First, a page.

We started the Bargoed walk in the Pengam area. Soon after starting, we came across a very tall sculpture in a small public garden. The 40ft statue, which is called the Lady of the Stream, was erected in 2009. It stands on a former ash-tip, which was reclaimed as a playground and then became rundown. The statue depicts a woman watching over children in the area, supposedly in reference to Pengam folklore of youngsters drowning in a stream.
Moving away from the town we crossed Gelli-Gaer Common with the usual grazing horses. It was a grey day and the environment quite bleak. Within the Capel Gwladys area, there are regular shaped mounds, which are variously described as marching camps or Roman Practice camps. The Roman army was in the area from 47AD – 113AD and used these camps regularly to practice making temporary fortified camps by digging ditches and making ramparts.
We continued in a generally northerly direction towards Pen-y-garreg farm and then Deri where we turned southeast. In Parc Cwm Darren we came upon a memorial stone ‘In memory of those whose lives were touched by the tragic events at the Darren Colliery on October 29th 1909’, below are listed the 27 names of those who died.
As we came down the valley, we followed a fast flowing stream; a bridge we crossed had a sign nearby ‘Caradoc’s bridge’. Caradoc was a Silurian leader who fought against the Roman occupation in Wales, but was eventually captured and taken to Rome. It is believed that this bridge near Deri has been called Caradoc’s bridge in his memory. The valley was steep sided and had layers of stone beside the watercourse. One area had some lovely Gorse bushes in full bloom.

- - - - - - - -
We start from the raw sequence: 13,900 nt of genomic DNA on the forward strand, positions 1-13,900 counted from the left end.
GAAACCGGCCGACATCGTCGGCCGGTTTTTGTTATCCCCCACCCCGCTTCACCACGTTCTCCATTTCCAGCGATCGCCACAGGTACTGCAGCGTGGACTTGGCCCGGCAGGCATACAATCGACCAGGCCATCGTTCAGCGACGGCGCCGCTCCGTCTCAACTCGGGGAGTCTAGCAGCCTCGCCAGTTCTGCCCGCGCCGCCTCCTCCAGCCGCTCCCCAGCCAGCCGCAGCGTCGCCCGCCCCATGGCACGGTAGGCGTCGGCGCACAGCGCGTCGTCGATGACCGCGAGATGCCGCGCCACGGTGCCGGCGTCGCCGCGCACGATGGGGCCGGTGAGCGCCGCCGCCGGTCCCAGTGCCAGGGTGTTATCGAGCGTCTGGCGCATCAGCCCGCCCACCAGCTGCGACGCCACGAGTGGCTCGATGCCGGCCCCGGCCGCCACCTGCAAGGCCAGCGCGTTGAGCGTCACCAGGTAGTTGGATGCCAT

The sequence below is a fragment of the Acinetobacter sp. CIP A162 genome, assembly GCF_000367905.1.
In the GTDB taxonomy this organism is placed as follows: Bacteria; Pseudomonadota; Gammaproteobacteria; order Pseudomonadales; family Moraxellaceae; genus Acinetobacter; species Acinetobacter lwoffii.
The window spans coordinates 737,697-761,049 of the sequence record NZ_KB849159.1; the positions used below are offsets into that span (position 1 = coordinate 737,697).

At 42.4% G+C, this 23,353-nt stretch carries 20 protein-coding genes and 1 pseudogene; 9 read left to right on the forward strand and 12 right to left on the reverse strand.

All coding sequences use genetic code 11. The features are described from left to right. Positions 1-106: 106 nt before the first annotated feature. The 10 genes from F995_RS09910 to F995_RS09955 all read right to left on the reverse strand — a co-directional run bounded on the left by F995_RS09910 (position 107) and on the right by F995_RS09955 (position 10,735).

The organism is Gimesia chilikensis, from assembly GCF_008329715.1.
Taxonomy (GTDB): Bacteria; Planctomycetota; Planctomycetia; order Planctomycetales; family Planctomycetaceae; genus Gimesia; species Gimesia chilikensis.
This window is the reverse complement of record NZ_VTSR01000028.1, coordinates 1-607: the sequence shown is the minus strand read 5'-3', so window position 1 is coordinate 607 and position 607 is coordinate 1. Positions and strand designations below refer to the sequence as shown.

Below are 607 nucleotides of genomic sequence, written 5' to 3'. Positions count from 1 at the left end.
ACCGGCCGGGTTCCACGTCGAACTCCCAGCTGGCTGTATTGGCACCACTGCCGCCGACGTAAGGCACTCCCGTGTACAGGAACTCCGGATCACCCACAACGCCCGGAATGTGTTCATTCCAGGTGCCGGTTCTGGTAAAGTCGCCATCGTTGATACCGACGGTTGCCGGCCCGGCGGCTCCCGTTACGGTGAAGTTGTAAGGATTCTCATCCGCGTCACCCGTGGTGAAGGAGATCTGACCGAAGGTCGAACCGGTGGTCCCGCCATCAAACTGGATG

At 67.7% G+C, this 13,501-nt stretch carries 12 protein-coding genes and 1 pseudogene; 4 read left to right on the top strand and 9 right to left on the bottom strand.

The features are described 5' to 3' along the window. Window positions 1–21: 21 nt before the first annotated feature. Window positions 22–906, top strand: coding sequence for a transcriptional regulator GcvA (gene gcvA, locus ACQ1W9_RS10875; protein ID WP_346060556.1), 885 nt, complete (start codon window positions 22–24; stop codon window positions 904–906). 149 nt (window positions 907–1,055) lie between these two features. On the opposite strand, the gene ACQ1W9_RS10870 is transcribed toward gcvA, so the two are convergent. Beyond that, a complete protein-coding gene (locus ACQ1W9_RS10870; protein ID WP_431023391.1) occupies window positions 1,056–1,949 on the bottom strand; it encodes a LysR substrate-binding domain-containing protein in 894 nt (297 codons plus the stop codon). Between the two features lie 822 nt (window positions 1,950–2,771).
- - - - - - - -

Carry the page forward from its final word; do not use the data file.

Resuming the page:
Approaching the built up area of Bargoed, a large viaduct towered over us with many arches, some people scrambled down a steep slope to reach its base while most of us detoured through the local streets to come down more gradually.
Our route now took us through a recently created woodland park – The Bargoed Woodland Park, which covers Bargoed, Britannia and Gilfach collieries. The country park has been created from barren waste ground left after the closure of the last mine in 1985. 90,000 new trees, 6500 bulbs and 8000 wild flowers have been planted. This was once part of the largest colliery tip in Europe. LS Lowry immortalised it in his 1965 painting ‘Bargoed’. The Rhymney River flows through the park and after the winter rains it was in full flow, there were rapids in places and a dipper was spotted flitting across the rocks midstream.
Coming closer to the town again a pretty stream ran next to the path and we passed under a modern road bridge with a stylish profile. Our final stretch took us alongside the river Rhymney through a quiet wooded valley to return to the cars.
Total distance covered was 8.75miles and the climb was 950ft.
this walk was our first since meteorological spring began and it was certainly a lovely day, lots of sunshine with some cloud and not too cold. Basically it was a lovely gentle country walk with swathes of wild primroses in places.
The route took us south from Penperlleni towards Little Mill and almost immediately we saw our first lambs of the season. Next we approached Cwm Hir, we wondered what awaited us (given its English pronunciation) but we walked through it without spotting anything of note.
Later there was an old metal, elaborate structure which carried a water course over a railway. From here we made our way to Glascoed and then towards Monkswood. We were now approaching the River Usk and as we passed through a field with a large flock of sheep an oldfashioned windmill could be seen in the distance. Lunch on the banks of the Usk was delightful in the sunshine with the fast flowing river very close.
Unfortunately we had to climb uphill straight after eating (always a challenge) but definitely worth it. Towards the end we passed a lane with a sign ‘No Parking Entrance in use DAY and NIGHT’ – pretty impressive since the lane was blocked by a fallen tree.
We reached the cars and as we took off boots, the weather changed and we had a short flurry of sleet/hail, we had covered 7.25 miles and 900ft.